Civil society organisations in Ghana are calling for the establishment of an independent oversight body to track mineral revenue in the country following the controversy surrounding the Agyapa Royalties deal.
Such a body, the CSOs say, will replicate the role being played by the Public Interest and Accountability Committee (PIAC) in tracking revenue from the country’s petroleum resources.
A group of 15 civil society organisations last week called on President Akufo-Addo to suspend the Agyapa agreement until all documents relating to the deal are made public.
Failure to account
In an interview with Kojo Mensah on The Asaase Breakfast Show on Thursday, the spokesman for the civil society groups, Steve Manteaw, said they are not against monetising Ghana’s mineral resources.
“This is a government that has failed to account for GHC1.5 billion of oil revenue entrusted into its care, even with an oversight body like PIAC,” he explained.
“So, we have a situation where we don’t have adequate checks and balances within the law,” he said, “and we are giving out our mineral royalties to be managed through a scheme that we all do not understand. So we are asking the ministry to come again.”
Dr Manteaw wants the government to open up the scope of consultations to ensure it factors in the concerns of all parties in the deal.
Hallmark of democracy
He described the invitation extended to civil society groups by the Minister for Finance, Ken Ofori-Atta, so that there could be deliberation over their concerns, as a hallmark of democracy, citizen participation and the right to be heard.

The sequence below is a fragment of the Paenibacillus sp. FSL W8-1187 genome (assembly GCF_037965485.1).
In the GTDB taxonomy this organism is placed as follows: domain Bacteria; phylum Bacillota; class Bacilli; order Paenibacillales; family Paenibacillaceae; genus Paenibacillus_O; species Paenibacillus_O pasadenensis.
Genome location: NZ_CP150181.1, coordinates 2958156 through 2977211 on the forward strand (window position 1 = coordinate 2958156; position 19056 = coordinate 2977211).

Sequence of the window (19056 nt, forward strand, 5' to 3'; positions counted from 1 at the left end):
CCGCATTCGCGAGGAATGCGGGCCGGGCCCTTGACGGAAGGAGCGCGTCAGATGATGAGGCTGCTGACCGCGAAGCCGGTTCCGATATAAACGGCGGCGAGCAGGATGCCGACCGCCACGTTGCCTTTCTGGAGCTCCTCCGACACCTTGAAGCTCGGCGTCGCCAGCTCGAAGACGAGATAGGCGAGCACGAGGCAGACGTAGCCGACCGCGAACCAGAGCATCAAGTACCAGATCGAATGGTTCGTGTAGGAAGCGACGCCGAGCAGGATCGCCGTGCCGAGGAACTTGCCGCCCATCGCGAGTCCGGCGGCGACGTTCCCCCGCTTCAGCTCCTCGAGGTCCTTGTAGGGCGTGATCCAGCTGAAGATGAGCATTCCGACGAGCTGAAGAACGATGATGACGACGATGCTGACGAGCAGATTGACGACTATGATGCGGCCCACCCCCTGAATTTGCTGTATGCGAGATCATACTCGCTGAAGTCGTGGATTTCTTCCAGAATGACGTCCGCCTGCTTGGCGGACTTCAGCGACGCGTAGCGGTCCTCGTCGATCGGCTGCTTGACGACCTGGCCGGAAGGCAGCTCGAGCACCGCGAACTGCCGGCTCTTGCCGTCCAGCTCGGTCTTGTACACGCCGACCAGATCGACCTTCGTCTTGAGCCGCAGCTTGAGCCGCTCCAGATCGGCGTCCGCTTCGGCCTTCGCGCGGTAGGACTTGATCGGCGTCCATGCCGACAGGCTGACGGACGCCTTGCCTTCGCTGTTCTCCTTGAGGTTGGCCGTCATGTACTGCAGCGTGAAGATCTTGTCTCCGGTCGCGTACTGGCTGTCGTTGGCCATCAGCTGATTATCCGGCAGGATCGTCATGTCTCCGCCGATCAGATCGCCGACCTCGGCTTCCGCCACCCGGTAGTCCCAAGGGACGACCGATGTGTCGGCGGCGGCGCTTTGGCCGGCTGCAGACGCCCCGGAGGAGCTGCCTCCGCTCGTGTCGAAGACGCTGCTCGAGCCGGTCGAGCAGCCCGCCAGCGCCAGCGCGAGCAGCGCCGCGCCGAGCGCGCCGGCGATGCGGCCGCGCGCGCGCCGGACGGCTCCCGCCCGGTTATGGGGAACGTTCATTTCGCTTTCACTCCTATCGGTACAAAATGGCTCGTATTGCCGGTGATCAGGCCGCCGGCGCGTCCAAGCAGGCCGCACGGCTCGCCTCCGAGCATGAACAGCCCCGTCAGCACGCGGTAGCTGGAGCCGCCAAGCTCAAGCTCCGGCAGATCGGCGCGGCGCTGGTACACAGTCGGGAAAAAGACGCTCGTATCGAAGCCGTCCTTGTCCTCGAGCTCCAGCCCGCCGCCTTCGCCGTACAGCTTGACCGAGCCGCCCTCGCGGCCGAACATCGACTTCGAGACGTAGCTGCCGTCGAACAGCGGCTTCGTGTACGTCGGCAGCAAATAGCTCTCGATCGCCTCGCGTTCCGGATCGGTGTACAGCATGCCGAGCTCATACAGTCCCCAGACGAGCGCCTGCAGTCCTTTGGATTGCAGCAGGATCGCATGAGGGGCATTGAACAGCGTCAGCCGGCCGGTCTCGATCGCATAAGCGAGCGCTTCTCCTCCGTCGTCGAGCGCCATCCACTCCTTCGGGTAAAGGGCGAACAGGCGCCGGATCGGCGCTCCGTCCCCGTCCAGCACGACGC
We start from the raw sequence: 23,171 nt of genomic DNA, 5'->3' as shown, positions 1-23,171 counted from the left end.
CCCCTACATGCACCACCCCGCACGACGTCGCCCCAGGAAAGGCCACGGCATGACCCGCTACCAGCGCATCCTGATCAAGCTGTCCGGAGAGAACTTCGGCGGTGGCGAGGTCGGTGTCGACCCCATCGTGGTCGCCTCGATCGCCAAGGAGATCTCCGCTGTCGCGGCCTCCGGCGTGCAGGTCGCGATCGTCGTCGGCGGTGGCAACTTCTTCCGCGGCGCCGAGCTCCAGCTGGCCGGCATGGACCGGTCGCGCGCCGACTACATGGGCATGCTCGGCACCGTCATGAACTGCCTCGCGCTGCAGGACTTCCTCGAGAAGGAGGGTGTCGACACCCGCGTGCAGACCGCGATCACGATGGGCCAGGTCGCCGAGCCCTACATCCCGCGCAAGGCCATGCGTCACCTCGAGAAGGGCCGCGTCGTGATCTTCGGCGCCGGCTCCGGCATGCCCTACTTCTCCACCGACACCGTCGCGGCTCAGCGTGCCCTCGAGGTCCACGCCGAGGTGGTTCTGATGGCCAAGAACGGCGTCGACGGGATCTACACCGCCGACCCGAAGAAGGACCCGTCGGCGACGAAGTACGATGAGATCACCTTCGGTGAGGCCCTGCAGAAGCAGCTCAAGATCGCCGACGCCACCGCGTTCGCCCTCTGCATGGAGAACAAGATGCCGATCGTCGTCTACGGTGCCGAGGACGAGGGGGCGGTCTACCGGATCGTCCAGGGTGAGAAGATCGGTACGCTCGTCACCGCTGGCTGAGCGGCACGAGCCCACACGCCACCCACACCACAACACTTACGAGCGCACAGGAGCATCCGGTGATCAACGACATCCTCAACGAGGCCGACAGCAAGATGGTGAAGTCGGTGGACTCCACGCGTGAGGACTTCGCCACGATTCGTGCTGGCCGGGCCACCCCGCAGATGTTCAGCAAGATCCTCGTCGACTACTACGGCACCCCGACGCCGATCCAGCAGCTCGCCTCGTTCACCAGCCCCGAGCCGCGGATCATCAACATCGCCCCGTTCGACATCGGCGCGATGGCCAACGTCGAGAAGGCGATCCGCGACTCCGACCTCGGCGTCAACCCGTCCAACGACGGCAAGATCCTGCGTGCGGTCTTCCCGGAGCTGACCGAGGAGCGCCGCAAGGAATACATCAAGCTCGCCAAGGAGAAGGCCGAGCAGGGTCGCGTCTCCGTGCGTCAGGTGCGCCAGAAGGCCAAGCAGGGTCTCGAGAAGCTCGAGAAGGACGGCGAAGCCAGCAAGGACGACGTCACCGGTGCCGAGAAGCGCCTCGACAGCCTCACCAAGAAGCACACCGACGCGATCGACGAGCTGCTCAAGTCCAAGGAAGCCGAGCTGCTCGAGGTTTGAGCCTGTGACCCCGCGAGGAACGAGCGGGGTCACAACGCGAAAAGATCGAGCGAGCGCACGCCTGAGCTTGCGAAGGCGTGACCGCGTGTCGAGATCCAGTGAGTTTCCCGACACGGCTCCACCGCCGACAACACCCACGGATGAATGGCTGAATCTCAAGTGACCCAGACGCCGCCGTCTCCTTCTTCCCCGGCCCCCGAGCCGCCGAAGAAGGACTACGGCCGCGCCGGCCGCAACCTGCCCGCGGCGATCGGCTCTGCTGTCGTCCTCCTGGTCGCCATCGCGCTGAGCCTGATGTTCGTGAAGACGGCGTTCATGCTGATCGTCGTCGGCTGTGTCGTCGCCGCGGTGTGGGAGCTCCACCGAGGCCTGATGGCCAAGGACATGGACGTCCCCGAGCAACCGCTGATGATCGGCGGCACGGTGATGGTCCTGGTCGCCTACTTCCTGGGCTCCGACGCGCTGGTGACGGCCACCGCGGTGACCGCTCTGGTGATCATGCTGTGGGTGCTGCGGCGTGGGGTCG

“It is great progress that the Ministry of Finance invited us to a meeting to discuss our concerns and there is a certain acceptance of our request for further consultations,” he said.
“We, for our part, appreciate the particular difficulty the Minister for Finance faces. He sees an opportunity that gold prices are at an all-time high of $2,000 an ounce, so this is the time to strike and get the best for your country. And you need to balance that with consultations and how much time you have left such that even after consultation you will not come back and miss the opportunity.”
Manteaw said despite the fruitful discussions, they still believe that the deal is fraught with lapses of governance which must be addressed urgently.
This coming week, the CSOs will begin a huge education drive to sensitise the public in connection with the Agyapa Royalties deal.
“Our next plan going forward in terms of strategy is that we are going to the ground, the community, the regions. We are going to educate and mobilise the people to mount pressure on the government to do what is right for this country,” Dr Manteaw told The Asaase Breakfast Show.
“We are prepared to take this campaign to whatever height we can to ensure we right the wrong in this deal.”
The income investment agreement between the Government of Ghana and the Minerals Income Investment Fund, Agyapa Royalties Ltd and ARG Royalties Ltd centres around transactions to monetise gold royalties, entered into under the Minerals Income Investment Fund Act 2018 (Act 978)
The target is for the arrangement, once executed, to make immediately available US$500 million to the Ghanaian Treasury, with another $500 million to follow.